http://cyclingsavvy.org/hows-my-driving/

This is an interesting article from the Florida Bicycle Association. They attempt to explain the Florida law [FS316.2065-5] notion of having to "as close as practicable to the right-hand curb or edge of the roadway," (which is similar in wording to the Chicago ordinance).

There are some additional explanations of why you should use or not use various roadway and sidewalk surfaces and under what conditions. Perhaps something like this in a booklet form (or perhaps on a bookmark-style card) would be useful in dealing with the vagaries of interpretation from district-to-district or from county-to-county as is the case in the suburbs.

Kane County has been especially hard on cyclists who do not put down a foot when at a stop sign, before proceeding to cross an intersection. They have been known to hand out tickets.

Anika said:

Yes - piano tuner

I only ask about taking the lane since I've heard it reference many times including by Active Trans. Regardless, my biking position was enough for the officer to pull beside me to honk and yell before proceeding on. If he hadn't done this, the whole incident probably would never had occurred. Right now, I'm just thankful my 5 year old wasn't with me when it did since this would likely have really disturbed her as a new biker.

You'd think the Millennium Park and North Ave. beach bike rental people, who auction off ALL the bikes at the end of the season, could be easily convinced to donate their stock of hybrids to the CPD... or the CPD could buy them. Do you have a name for the head of bikes at CPD guy? Thanks!

Adam "Cezar" Jenkins said:

The head of bikes at CPD spoke at our latest Folks on Spokes meeting. He's a good guy. Said they've been training a bunch of cops on bikes lately, but they haven't had to budget to buy a new bike in years and years.

Bike Bloke said:

This particularly bad cop is the perfect illustration for my contention that all CPD officers should spend a minimum of a semester, but preferably a year, as bicycle cops. And while we're at it, this should include their commutes as civilians by bike, just so they know what it's like (the good as well as the bad) and can empathize with cyclists.

Sarah,

It's a good thought, but bicycles like those probably wouldn't last more than about 6 months in CPD use.

David

Sarah D. said:

You'd think the Millennium Park and North Ave. beach bike rental people, who auction off ALL the bikes at the end of the season, could be easily convinced to donate their stock of hybrids to the CPD... or the CPD could buy them. Do you have a name for the head of bikes at CPD guy? Thanks!

Adam "Cezar" Jenkins said:

The head of bikes at CPD spoke at our latest Folks on Spokes meeting. He's a good guy. Said they've been training a bunch of cops on bikes lately, but they haven't had to budget to buy a new bike in years and years.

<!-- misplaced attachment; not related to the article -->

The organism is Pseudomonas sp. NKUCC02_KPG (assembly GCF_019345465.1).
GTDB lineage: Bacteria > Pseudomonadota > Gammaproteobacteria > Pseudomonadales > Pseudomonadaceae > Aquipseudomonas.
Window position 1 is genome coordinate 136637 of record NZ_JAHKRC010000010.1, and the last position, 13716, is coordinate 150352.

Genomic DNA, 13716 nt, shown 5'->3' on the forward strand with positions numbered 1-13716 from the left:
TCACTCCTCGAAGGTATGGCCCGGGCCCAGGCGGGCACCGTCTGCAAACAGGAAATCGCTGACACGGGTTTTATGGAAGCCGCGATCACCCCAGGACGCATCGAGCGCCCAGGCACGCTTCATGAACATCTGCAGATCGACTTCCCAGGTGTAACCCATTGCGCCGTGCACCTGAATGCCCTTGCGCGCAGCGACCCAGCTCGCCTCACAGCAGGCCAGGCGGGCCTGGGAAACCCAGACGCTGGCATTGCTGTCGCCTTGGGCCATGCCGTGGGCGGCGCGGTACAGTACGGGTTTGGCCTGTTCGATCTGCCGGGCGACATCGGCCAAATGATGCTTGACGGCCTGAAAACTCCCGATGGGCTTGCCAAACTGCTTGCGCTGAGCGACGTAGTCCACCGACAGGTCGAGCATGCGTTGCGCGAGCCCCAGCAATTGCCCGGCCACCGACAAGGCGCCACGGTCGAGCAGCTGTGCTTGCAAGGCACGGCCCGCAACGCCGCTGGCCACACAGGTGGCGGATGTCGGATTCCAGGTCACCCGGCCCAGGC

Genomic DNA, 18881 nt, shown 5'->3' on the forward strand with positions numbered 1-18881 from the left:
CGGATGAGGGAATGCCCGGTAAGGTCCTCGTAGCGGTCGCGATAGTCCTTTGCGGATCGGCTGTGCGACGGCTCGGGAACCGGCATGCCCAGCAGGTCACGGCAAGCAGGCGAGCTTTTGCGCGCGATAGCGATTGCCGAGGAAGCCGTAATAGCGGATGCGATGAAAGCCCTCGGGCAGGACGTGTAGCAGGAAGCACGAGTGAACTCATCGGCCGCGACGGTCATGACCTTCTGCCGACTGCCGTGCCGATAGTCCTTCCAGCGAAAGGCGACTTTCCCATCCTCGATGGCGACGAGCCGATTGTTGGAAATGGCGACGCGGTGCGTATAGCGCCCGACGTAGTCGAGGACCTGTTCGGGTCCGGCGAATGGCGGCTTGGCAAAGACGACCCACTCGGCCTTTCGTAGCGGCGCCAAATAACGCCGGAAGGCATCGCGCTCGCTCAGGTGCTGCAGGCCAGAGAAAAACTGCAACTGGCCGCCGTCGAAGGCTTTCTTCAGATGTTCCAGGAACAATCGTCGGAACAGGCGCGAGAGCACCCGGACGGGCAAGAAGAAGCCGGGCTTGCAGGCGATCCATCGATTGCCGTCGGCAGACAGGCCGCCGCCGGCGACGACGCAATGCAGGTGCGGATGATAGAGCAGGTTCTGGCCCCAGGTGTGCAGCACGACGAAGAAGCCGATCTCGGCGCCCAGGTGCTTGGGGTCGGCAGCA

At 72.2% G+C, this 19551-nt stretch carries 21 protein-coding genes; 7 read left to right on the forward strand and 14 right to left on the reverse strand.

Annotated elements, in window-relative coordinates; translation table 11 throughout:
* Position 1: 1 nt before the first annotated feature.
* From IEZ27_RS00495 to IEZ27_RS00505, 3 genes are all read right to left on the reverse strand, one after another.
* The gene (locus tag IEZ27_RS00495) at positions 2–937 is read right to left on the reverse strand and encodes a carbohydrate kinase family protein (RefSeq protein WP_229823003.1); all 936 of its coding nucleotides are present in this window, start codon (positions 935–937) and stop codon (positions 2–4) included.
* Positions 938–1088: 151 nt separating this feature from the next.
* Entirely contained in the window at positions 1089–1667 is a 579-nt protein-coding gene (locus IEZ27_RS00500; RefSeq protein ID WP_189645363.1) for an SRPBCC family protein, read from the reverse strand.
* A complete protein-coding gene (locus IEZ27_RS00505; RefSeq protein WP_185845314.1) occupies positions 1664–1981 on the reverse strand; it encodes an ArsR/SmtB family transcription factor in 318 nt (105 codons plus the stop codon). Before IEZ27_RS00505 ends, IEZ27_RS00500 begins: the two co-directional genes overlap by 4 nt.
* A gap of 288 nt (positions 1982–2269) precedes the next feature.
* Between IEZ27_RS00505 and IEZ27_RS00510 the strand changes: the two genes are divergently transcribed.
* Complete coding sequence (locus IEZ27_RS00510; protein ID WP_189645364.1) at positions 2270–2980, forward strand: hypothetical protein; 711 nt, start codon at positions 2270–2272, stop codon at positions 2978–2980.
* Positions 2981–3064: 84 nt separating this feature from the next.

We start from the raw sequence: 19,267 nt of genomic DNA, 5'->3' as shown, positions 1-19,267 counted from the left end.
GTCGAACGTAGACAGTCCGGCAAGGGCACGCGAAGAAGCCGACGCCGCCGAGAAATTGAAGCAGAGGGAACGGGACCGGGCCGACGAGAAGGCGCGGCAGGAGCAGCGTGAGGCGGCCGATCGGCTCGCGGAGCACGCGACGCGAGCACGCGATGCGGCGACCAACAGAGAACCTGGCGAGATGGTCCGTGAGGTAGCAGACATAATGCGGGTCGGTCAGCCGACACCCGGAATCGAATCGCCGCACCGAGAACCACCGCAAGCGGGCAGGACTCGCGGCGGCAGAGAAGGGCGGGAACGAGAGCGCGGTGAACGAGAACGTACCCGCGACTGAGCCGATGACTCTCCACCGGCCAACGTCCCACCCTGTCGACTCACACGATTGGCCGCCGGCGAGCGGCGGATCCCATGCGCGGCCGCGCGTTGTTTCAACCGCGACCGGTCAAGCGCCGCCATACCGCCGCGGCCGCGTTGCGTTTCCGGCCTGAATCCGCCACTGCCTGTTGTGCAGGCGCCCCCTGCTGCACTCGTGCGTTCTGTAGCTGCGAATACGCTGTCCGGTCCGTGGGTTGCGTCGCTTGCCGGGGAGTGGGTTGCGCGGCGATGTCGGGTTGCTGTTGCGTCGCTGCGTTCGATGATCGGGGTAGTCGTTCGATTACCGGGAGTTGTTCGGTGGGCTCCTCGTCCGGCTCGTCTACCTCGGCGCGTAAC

Bike Bloke said:

This particularly bad cop is the perfect illustration for my contention that all CPD officers should spend a minimum of a semester, but preferably a year, as bicycle cops. And while we're at it, this should include their commutes as civilians by bike, just so they know what it's like (the good as well as the bad) and can empathize with cyclists.

In the comments section of the page cited below, I found this:

CM Hickson - January 26, 2012 at 10:45 pm
Great info.
How about making these great responses to the most common questions that we so often hear into a brochure? If I had access to a pre-printed brochure or even a downloadable PDF or other file that I could print myself, I would carry one with me all the time to hand out as appropriate.
What do you think??


O said:

http://cyclingsavvy.org/hows-my-driving/

This is an interesting article from the Florida Bicycle Association. They attempt to explain the Florida law [FS316.2065-5] notion of having to "as close as practicable to the right-hand curb or edge of the roadway," (which is similar in wording to the Chicago ordinance).

There are some additional explanations of why you should use or not use various roadway and sidewalk surfaces and under what conditions. Perhaps something like this in a booklet form (or perhaps on a bookmark-style card) would be useful in dealing with the vagaries of interpretation from district-to-district or from county-to-county as is the case in the suburbs.

Kane County has been especially hard on cyclists who do not put down a foot when at a stop sign, before proceeding to cross an intersection. They have been known to hand out tickets.

Anika said:

Yes - piano tuner

I only ask about taking the lane since I've heard it reference many times including by Active Trans. Regardless, my biking position was enough for the officer to pull beside me to honk and yell before proceeding on. If he hadn't done this, the whole incident probably would never had occurred. Right now, I'm just thankful my 5 year old wasn't with me when it did since this would likely have really disturbed her as a new biker.